My, oh , my! Things are moving fast in the euro zone at the moment. German website of Frankfurter Allgemeine reports Tuesday evening that German chancellor Angela Merkel and French president Nicolas Sarkozy have agreed to propose of a “real economic government” for the whole euro area. The plans are already written, and posted to president of the EU Council, Herman Van Rompuy, according to president Sarkozy.
“We are setting the level for a higher, new phase of cooperation in the euro zone,”
Oh, yeah! You sure are Mrs. Merkel. But I can’t help wonder if you have discussed this with other EU leaders, except for you new best buddy Mr. Nicolas Sarkozy?
Germany and France are proposing the creation of a “genuine European economic government” in the euro area, the Frankfurter Allgemeine writes, quoting the French President Nicolas Sarkozy who’s been meeting with German chancellor Angela Merkel in Paris all day.
In a letter to the president of the EU Council, Herman Van Rompuy, Mrs Merkel and Sarkozy suggest that the leaders of the 17 euro countries meet twice annually to a vote in future economic decisions.
“If needed,” Sarkozy says, the committee could meet more frequently. Adding that the chairman of this “economic government” should be elected on the proposal for a period of two and a half years.
“There must be a greater integration of financial and economic policies in the euro area,” Ms Merkel told reporters in Paris.
“We are setting the level for a higher, new phase of cooperation in the euro zone,” she added.
To settle the debt crisis, Merkel and Sarkozy also require that governments take all the euro area into their constitutions, a rule mandating a balanced budget.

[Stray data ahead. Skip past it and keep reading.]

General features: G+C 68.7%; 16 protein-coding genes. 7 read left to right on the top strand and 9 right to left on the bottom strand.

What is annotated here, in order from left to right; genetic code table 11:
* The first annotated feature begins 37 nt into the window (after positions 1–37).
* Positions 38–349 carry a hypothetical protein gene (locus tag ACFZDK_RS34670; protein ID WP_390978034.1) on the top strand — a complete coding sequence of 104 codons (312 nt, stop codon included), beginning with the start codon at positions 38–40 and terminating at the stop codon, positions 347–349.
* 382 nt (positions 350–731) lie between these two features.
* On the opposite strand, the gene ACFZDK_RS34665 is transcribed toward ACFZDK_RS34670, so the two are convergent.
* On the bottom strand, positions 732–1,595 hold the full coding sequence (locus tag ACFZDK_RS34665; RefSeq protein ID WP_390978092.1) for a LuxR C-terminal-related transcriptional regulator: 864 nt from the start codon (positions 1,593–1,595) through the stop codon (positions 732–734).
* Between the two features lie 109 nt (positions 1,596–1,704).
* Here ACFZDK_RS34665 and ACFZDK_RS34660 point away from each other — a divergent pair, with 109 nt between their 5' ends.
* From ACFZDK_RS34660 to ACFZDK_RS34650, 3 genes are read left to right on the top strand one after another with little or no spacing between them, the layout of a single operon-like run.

The EU member states should decide the constitutional changes already by summer 2012.
“That’s what we expect,” Mrs Merkel says. Pointing out that the practical side of the common economic government is already agreed on in the European Stability and Growth Pact.
But as the German website, correctly points out, the financial markets will register carefully which countries who undertake such efforts and which are not.
“If the EU Commission makes critical comments, then we want a commitment from the euro countries, this is not easy to put aside, but also to implement,” says Mrs Merkel.
But the idea of introducing the euro bonds is still being rejected.
However, Angela Merkel now – for the first time – talks about a “European Monetary Fund”.
This fund will be – if established – equipped with the capacity to analyse the budget policies of each single euro country.
Well, here’s the link to the original post at www.faz.net.
(And here’s the Google-translation in English)
Here’s a copy of the letter from Mrs. Merkel and Mr. Sarkosy to EU Council president Herman Van Rompuy:
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